Typically we think of climbing down into tanks, vaults or manholes for confined space entries.  Most would not think of wind turbines as having confined spaces.  Large enough to enter and perform work, restricted means of entry or egress and not designed for continuous human occupancy…. Wind turbines clearly have components that meet the definition of a confined space AND they have potential hazards.  With the push towards green energy, wind turbine installations are increasing rapidly.  In 2012 wind energy became the number one new energy source, with over 45,000 wind turbine installations currently in the U.S., according to AWEA (American Wind Energy Association).   Photos: www.OSHA.gov While green technology may be good for the environment, it is not without hazards to the workers who install and maintain the technology.   As OSHA indicates on their Green Job Hazards webpage, “Green jobs are not necessarily safe jobs”. Hazards for workers in wind turbines include falls, electrical, mechanical, fire, and confined space hazards. Both OSHA and AWEA have pointed out the need for confined space training of wind turbine workers.   Confined spaces exist during construction and after installation of the turbines.  There are four main components that may be considered confined spaces; the tower (vertical support), the nacelle (the housing that contains the electrical components) the hub (hub attaches to nacelle) and the blades (attach to hub).  During construction of the turbine workers may need to enter sections of the tower, nacelle, hub or blades to finish seams, grind, paint, etc.    When fully installed, workers need to climb up the tower to reach the narrow, restricted spaces of the nacelle, hub and blades for maintenance, inspection and repairs.  Electrical hazards have been the source of a number of fatalities and fires in wind turbines within the confined spaces.   An electrical incident or spark that occurs in the nacelle can quickly engulf a worker whose only way to exit the space is to descend a several hundred foot ladder or to climb on the roof of the nacelle. Some nacelles are made with polystyrene type foam which is extremely flammable and adds to the fire risk.  Nitrogen used in the accumulator, off-gassing of construction materials, poor ventilation and sources such as decomposing birds or rodents, can create a hazardous atmosphere.  And if something goes wrong inside a wind turbine, the challenges to rescue are significant.      The National Fire Protection Association is developing a Best Practices Document for confined space entry. This document will address gaps in existing standards and will be more prescriptive in describing things like how to identify potentially toxic atmospheres and select the proper gas monitor for entry and how to include the evaluation of adjacent spaces into your confined space entry program.    This is a document that is looking to go beyond the minimum standards and will provide those looking to develop a “gold star” confined space entry program with the information they need to do so.  Please email me at npearce@nfpa.org for further information and/or leave a comment below for discussion.  I look forward to hearing from you!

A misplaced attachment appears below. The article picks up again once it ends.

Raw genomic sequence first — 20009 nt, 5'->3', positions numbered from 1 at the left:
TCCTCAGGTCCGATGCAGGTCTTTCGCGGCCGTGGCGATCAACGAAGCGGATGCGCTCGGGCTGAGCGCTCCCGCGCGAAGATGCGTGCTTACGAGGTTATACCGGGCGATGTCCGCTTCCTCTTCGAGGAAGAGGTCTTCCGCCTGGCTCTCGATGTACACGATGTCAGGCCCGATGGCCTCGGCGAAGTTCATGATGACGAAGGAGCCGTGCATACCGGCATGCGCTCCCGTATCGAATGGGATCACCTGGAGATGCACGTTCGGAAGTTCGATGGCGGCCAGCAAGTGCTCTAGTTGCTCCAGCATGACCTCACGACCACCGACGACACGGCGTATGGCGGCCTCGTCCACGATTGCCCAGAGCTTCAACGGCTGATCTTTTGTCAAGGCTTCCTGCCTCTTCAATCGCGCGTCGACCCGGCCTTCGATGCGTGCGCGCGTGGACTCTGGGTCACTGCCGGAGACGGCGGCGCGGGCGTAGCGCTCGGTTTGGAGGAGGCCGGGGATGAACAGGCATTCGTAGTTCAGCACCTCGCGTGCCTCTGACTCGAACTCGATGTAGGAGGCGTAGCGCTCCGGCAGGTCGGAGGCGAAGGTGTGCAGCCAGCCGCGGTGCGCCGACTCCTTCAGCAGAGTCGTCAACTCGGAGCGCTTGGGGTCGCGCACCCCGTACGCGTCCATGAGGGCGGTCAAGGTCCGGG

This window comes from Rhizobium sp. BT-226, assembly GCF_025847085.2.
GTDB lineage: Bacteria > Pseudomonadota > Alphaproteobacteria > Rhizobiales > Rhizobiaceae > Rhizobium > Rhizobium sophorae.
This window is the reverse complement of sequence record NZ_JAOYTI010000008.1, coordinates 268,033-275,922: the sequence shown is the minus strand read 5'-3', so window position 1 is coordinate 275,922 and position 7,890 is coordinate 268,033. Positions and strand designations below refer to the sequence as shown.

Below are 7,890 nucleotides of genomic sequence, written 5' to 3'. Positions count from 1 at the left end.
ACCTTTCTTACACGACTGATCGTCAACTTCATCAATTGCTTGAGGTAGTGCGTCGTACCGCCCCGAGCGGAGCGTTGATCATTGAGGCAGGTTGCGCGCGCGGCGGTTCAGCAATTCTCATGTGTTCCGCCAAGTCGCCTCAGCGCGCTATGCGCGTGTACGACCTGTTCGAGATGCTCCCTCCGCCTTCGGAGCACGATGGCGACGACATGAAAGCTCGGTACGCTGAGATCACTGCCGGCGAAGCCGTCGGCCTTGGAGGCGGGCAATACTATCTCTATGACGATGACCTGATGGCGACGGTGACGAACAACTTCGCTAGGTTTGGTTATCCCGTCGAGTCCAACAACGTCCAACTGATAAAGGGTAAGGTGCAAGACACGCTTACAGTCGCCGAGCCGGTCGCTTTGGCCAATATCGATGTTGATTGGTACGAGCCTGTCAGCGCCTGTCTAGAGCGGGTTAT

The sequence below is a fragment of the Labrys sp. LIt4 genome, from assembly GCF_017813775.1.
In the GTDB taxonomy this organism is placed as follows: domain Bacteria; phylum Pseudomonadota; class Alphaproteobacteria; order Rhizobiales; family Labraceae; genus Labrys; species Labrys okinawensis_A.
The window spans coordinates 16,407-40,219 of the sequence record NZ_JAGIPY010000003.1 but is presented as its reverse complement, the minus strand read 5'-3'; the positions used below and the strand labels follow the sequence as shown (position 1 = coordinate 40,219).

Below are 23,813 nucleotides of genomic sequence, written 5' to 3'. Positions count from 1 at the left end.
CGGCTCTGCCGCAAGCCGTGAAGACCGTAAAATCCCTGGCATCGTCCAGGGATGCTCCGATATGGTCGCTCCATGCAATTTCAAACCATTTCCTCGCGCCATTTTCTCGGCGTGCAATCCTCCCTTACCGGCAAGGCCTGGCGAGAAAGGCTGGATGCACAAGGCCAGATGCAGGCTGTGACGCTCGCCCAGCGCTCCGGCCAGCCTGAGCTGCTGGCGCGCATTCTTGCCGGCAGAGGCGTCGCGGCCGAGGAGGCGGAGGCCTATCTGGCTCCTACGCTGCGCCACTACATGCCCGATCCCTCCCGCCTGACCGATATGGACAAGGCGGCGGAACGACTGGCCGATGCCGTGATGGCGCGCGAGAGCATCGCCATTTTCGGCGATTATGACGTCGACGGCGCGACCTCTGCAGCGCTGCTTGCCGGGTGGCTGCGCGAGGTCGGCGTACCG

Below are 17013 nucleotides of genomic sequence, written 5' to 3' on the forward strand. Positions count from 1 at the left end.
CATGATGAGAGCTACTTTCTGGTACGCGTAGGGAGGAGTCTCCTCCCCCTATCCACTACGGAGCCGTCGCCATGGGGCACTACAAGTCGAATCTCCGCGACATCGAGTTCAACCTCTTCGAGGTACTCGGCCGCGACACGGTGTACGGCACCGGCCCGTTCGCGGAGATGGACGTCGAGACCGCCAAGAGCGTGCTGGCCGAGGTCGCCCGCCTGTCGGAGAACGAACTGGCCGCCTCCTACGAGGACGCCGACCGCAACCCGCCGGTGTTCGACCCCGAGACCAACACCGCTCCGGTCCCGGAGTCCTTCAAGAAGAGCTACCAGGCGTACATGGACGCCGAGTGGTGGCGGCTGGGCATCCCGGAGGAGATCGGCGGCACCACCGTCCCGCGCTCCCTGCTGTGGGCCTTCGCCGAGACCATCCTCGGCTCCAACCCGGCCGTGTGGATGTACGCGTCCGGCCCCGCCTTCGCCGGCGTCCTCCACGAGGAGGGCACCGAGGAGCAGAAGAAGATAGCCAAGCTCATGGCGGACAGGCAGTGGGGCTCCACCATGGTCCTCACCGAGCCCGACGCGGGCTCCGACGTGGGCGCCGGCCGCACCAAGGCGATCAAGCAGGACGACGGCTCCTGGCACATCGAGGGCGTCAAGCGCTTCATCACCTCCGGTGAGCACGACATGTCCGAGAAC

Operating room